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Sudhir Kumar Roy Vs. Emperor - Court Judgment

LegalCrystal Citation
SubjectCriminal
CourtKolkata
Decided On
Reported inAIR1939Cal326
AppellantSudhir Kumar Roy
RespondentEmperor
Excerpt:
- .....lay upon the prosecution to show that the house in which the petitioner was found was a common gaming house as denned in section 3 of the act. in order to satisfy the requirements of this section, it would be for the prosecution to show that instruments of gaming were kept or used in that house for the profit or gain of the person owning, occupying using or keeping such house.2. it is said, that the petitioner was found with ex. 2 which is a slip of paper containing certain figures and the names of race-horses and also with a sum of money in his pocket. i have examined the slip of paper; and, in my opinion, it cannot be said that it fulfils the requirements of the definition of 'instruments of gaming' under section 3 of the act nor is there any evidence on the record to show that the.....
Judgment:
ORDER

Edgley, J.

1. In this case, the petitioner has been convicted under Section 45, Calcutta Police Act (Bengal Act 4 of 1866). It is said that he was found in a common gaming house which was Used for the purpose of gambling in connexion with horse-racing. In the case of this sort, the onus clearly lay upon the prosecution to show that the house in which the petitioner was found was a common gaming house as denned in Section 3 of the Act. In order to satisfy the requirements of this Section, it would be for the prosecution to show that instruments of gaming were kept or used in that house for the profit or gain of the person owning, occupying using or keeping such house.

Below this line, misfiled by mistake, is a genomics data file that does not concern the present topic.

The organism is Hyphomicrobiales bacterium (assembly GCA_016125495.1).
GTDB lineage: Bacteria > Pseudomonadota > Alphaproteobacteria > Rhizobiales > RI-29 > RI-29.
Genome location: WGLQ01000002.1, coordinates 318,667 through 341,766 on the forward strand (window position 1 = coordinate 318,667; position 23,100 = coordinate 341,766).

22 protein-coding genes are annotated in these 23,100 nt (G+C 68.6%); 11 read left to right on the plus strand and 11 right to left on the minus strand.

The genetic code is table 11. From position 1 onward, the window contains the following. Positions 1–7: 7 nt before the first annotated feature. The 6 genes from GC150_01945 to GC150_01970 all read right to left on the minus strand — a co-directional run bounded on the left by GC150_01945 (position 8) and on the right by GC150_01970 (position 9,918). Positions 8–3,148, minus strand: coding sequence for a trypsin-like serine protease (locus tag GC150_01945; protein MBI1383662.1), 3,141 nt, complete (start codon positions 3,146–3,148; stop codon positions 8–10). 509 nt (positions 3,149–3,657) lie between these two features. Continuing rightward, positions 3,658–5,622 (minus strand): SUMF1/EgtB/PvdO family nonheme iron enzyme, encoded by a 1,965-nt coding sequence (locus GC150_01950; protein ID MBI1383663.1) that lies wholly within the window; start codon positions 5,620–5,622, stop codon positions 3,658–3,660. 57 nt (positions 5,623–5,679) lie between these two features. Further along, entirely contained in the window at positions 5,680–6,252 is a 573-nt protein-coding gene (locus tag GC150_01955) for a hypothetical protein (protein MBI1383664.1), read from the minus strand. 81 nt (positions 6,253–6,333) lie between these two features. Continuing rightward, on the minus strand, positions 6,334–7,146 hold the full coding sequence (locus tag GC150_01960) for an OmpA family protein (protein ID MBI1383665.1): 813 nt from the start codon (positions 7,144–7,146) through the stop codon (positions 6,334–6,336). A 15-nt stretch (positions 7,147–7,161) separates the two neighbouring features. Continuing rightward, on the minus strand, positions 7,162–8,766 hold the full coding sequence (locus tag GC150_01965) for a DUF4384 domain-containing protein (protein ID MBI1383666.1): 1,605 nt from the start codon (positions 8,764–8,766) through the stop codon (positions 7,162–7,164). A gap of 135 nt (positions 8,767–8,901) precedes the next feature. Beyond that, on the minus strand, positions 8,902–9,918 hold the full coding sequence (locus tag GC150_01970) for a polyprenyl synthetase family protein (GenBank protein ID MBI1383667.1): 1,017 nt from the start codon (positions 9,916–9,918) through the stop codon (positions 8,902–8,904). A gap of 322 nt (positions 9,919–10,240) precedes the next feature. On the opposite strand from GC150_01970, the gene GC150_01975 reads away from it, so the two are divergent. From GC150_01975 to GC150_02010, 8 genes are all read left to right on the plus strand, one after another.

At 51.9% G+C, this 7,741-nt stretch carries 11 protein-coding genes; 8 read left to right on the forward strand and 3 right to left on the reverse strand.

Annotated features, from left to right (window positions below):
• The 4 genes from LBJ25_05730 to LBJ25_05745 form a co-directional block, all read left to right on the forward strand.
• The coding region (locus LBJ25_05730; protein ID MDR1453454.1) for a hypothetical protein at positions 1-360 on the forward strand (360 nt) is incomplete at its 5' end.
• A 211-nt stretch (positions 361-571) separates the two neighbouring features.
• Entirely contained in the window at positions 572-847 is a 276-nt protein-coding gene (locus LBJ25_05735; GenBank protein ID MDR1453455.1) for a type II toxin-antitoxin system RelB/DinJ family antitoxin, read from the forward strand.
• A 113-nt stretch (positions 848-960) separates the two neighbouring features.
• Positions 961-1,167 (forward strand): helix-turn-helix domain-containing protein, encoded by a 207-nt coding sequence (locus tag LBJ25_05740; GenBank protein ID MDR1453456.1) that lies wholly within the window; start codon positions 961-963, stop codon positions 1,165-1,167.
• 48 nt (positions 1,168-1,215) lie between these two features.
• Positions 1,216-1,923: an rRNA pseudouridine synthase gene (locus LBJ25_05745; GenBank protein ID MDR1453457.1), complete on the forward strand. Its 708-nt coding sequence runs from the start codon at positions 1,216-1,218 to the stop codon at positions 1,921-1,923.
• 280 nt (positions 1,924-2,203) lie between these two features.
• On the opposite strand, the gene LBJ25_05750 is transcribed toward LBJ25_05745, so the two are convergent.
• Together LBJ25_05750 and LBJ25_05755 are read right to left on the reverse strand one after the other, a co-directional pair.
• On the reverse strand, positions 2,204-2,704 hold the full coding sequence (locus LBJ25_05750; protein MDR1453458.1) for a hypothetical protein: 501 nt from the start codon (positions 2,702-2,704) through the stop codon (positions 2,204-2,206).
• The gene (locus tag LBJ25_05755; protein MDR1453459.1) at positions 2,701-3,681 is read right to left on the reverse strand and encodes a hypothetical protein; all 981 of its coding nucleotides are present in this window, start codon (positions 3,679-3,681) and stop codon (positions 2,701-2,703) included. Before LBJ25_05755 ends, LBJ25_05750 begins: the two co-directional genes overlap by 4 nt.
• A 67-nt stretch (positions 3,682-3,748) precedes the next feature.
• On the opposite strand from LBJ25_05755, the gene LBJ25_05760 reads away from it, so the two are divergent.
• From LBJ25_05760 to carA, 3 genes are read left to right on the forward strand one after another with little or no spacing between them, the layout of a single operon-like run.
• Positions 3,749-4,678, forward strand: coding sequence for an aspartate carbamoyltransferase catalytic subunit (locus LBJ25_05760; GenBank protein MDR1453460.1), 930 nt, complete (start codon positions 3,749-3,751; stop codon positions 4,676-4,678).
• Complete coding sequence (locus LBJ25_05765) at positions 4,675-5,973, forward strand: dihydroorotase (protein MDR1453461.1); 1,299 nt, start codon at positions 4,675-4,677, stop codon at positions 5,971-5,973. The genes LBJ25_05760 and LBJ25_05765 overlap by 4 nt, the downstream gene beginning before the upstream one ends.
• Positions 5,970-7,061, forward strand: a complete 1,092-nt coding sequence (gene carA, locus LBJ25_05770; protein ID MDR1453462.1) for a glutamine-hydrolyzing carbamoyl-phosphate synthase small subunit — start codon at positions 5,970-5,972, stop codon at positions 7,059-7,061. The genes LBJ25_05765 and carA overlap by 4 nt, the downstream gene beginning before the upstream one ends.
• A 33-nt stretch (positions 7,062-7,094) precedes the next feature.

2. It is said, that the petitioner was found with Ex. 2 which is a slip of paper containing certain figures and the names of race-horses and also with a sum of money in his pocket. I have examined the slip of paper; and, in my opinion, it cannot be said that it fulfils the requirements of the definition of 'instruments of gaming' under Section 3 of the Act nor is there any evidence on the record to show that the slip in question was in fact an instrument of gaming or that the petitioner was using it for the purpose of profit or gain. Similarly, there is DO evidence to indicate that the money found on the person of the petitioner was for the purpose of gambling. Having regard to the considerations mentioned above, this rule must be made absolute and the conviction of the petitioner set aside. The fine if already paid and the money found on the person of the petitioner must be refunded.


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